What inspired you to launch We Are Family Foundation?

9/11. Three of my friends were in the planes that crashed into the World Trade Center towers. I honestly didn’t know what to do. Friends from around the world called me to see if I was OK and then they said, “Nile, the world needs your song ‘We Are Family’ to bring people together.” My initial reaction was “No.” The song wasn’t composed for that purpose, and one song didn’t have that kind of power. But more and more disparate people said to me, “Well, what about ‘We Are the World?’” Since I was part of Live Aid and I felt the power of that experience, maybe re-recording “We Are Family” could have some sort of part in the healing process.

Eleven days after 9/11, we re-recorded the song in the same NYC recording studio as the original, and in L.A. with more than 200 musicians and celebrities coming together to put their voices on the record. Spike Lee filmed the music video, and a documentary called The Making and Meaning of We Are Family was produced. It was just an effort on the part of some compassionate people to try to do something to help. After that, we created a children’s version with more than 100 children’s TV characters from Sesame Street, Nickelodeon, Disney, PBS, etc. It was the first time in history that characters from competing companies collaborated together—for free! The message of diversity and inclusion was summed up well in this “multi-species” song and music video. Kids got the message that something wonderful can happen when these characters, who are never together, do come together. We realized “We Are Family” had become a symbol bigger than anything my partner, Bernard Edwards, and I could have imagined when we wrote it for Sister Sledge in the late ’70s. We decided to keep that message alive through creating We Are Family Foundation.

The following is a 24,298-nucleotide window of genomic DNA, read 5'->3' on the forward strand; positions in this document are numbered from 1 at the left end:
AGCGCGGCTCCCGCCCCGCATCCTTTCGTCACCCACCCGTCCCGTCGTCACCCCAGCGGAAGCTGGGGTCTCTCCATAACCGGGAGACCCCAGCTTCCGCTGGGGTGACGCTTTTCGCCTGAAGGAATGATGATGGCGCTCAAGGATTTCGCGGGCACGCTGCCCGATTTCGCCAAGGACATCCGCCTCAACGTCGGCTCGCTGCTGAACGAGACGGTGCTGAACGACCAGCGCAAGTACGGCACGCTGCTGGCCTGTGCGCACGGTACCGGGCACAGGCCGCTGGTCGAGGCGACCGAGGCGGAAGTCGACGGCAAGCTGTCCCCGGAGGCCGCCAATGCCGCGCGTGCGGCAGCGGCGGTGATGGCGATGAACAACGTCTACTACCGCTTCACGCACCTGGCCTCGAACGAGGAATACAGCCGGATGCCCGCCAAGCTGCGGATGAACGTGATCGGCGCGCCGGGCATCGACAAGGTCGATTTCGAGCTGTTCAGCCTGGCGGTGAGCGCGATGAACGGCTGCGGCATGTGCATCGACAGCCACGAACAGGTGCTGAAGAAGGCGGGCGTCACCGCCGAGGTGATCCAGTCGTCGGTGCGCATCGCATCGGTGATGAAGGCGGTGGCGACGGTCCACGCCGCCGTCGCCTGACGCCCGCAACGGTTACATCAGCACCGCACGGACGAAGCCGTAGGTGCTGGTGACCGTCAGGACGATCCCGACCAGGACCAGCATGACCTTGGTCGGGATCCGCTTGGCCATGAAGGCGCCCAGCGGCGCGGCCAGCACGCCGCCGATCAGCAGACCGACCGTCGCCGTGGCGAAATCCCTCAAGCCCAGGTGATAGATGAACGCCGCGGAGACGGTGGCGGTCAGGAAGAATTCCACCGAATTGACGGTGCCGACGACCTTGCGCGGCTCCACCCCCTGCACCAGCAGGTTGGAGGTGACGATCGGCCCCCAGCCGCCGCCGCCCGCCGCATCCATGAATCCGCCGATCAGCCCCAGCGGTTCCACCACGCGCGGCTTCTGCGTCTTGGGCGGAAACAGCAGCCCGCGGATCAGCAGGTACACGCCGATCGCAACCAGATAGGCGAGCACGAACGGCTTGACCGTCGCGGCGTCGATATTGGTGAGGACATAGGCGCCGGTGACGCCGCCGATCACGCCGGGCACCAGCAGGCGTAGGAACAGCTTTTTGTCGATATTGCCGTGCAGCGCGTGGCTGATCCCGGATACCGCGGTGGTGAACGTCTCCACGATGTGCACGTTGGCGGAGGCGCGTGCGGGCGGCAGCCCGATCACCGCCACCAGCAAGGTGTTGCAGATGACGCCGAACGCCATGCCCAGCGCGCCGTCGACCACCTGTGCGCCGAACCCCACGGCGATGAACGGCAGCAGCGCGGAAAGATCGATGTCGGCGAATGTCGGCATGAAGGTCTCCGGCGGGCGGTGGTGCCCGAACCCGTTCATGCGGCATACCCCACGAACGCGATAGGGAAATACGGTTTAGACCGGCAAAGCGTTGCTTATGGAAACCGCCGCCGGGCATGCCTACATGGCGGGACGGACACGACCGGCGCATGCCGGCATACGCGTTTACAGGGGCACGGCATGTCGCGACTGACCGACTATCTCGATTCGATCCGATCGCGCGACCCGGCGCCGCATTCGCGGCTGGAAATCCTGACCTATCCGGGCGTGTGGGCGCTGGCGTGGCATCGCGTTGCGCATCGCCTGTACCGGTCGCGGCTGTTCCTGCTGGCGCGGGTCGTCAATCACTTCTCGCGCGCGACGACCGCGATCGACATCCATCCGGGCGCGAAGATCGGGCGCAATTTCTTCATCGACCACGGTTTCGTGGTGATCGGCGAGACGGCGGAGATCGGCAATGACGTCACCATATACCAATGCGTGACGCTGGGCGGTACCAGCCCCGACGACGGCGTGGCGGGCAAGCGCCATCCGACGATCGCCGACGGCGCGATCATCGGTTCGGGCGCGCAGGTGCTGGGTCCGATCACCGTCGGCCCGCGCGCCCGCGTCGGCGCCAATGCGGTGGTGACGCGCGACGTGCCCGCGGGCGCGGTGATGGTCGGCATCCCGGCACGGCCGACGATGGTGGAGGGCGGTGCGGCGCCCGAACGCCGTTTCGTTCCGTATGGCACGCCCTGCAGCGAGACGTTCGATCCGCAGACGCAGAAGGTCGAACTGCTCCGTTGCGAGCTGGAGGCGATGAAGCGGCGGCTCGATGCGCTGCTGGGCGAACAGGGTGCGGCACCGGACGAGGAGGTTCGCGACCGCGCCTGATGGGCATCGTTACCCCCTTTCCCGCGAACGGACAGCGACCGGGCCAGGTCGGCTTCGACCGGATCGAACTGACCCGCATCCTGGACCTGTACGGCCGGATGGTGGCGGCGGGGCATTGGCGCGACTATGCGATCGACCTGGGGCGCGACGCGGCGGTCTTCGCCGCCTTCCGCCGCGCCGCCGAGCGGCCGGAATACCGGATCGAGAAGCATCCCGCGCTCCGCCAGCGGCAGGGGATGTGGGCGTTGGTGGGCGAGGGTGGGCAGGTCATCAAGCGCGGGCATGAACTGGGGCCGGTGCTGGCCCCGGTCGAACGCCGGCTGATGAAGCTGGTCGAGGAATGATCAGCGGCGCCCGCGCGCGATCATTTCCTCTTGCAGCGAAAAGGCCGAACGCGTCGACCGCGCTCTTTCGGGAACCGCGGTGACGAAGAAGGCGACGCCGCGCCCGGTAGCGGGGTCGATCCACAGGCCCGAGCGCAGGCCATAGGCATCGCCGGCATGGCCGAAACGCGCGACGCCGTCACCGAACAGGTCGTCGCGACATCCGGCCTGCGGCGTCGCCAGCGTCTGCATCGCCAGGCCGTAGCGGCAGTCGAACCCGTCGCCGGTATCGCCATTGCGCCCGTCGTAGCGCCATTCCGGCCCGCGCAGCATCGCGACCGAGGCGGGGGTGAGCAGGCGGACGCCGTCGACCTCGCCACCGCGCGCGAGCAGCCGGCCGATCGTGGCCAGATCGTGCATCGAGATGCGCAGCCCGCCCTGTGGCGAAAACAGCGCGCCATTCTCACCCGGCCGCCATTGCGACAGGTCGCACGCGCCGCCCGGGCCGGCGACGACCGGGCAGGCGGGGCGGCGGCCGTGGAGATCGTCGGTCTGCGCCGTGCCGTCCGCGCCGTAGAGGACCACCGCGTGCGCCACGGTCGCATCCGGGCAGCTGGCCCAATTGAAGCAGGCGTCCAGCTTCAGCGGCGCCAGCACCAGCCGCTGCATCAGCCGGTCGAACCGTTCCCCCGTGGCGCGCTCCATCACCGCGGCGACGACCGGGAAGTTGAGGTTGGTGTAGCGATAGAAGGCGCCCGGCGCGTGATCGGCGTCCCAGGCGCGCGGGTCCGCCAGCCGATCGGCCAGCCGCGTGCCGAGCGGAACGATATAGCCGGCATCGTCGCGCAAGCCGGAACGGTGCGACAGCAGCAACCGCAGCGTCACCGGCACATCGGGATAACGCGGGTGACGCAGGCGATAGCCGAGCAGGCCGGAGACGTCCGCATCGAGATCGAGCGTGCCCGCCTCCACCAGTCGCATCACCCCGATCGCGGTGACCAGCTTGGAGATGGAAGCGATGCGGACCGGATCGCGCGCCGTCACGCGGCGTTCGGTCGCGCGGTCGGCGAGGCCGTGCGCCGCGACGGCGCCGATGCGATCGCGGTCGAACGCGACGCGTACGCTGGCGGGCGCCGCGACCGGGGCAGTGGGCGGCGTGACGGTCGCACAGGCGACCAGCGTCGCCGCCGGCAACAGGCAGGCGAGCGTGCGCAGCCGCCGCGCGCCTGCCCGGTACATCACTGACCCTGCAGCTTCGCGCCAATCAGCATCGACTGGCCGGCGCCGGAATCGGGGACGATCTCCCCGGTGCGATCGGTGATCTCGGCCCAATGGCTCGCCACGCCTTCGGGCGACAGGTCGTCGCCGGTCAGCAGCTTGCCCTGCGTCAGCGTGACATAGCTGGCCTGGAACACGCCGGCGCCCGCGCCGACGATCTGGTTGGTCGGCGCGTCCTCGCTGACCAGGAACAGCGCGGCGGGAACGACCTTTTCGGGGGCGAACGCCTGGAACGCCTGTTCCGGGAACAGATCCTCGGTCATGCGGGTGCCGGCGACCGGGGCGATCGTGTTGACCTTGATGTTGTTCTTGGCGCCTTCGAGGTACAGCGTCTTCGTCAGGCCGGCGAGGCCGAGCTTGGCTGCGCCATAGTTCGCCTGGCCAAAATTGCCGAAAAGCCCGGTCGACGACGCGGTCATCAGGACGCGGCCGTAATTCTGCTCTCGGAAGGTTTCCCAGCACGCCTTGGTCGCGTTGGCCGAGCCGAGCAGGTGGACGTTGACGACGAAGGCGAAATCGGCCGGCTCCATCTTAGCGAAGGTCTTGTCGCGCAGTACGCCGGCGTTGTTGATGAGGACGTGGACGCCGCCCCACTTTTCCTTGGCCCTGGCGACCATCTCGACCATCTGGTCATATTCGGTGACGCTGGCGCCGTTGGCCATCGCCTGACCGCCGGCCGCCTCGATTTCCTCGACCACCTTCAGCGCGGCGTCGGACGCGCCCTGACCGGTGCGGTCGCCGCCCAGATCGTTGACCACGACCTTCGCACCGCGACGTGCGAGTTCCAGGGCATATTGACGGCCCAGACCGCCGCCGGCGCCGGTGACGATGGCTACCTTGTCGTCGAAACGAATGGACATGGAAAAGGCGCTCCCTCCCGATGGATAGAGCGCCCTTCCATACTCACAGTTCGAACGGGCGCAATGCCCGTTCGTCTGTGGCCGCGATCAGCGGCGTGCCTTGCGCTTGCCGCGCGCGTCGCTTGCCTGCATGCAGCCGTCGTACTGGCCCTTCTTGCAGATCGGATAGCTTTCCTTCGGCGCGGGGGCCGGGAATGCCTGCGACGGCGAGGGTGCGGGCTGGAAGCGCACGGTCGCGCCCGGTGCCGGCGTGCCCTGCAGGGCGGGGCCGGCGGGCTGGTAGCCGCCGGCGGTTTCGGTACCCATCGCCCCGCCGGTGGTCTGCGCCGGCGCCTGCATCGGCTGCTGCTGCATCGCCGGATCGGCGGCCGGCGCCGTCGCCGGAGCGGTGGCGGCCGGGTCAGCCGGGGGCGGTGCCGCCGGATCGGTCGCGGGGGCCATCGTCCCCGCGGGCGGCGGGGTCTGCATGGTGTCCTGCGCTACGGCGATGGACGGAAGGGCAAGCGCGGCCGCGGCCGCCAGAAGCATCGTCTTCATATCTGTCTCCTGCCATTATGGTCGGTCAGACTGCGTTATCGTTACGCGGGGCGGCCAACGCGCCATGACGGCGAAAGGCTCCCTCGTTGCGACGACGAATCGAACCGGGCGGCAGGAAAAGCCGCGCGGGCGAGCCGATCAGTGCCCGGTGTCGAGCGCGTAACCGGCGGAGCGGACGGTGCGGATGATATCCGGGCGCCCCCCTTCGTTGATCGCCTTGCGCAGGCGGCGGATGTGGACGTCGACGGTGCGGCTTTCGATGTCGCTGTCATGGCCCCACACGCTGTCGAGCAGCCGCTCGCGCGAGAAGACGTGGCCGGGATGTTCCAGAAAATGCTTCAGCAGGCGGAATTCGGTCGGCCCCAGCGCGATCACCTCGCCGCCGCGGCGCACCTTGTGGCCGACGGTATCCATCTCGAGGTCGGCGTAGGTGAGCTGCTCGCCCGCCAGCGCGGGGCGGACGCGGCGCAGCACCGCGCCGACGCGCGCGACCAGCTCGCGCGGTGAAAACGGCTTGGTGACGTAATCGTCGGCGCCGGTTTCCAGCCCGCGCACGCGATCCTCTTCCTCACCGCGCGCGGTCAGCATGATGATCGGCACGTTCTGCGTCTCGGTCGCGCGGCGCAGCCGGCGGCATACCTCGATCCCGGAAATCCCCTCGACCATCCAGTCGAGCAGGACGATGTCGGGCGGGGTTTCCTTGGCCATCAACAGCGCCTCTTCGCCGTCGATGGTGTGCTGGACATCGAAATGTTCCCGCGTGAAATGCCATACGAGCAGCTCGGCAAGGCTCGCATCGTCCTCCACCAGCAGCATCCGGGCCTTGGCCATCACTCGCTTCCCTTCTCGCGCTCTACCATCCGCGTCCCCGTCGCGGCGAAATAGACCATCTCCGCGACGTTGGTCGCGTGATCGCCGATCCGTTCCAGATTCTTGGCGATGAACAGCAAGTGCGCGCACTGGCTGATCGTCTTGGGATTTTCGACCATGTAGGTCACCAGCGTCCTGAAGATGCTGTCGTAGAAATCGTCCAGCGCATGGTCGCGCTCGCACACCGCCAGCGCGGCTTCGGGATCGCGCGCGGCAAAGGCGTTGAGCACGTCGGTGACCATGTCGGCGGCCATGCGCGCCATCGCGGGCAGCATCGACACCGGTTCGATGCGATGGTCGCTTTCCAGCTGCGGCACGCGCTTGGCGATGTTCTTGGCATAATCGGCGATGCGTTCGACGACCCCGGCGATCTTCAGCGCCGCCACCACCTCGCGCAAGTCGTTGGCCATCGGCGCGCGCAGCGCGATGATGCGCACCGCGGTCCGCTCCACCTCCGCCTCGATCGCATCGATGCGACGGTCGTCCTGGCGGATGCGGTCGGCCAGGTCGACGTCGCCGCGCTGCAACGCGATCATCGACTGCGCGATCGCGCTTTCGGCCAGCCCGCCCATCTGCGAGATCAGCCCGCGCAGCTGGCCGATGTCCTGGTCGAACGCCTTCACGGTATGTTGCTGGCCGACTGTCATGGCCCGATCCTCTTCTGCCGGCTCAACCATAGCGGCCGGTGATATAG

One of the foundation’s big initiatives is Three Dot Dash, which identifies and supports a network of Global Teen Leaders. What are some of the most important lessons you have learned from the GTLs?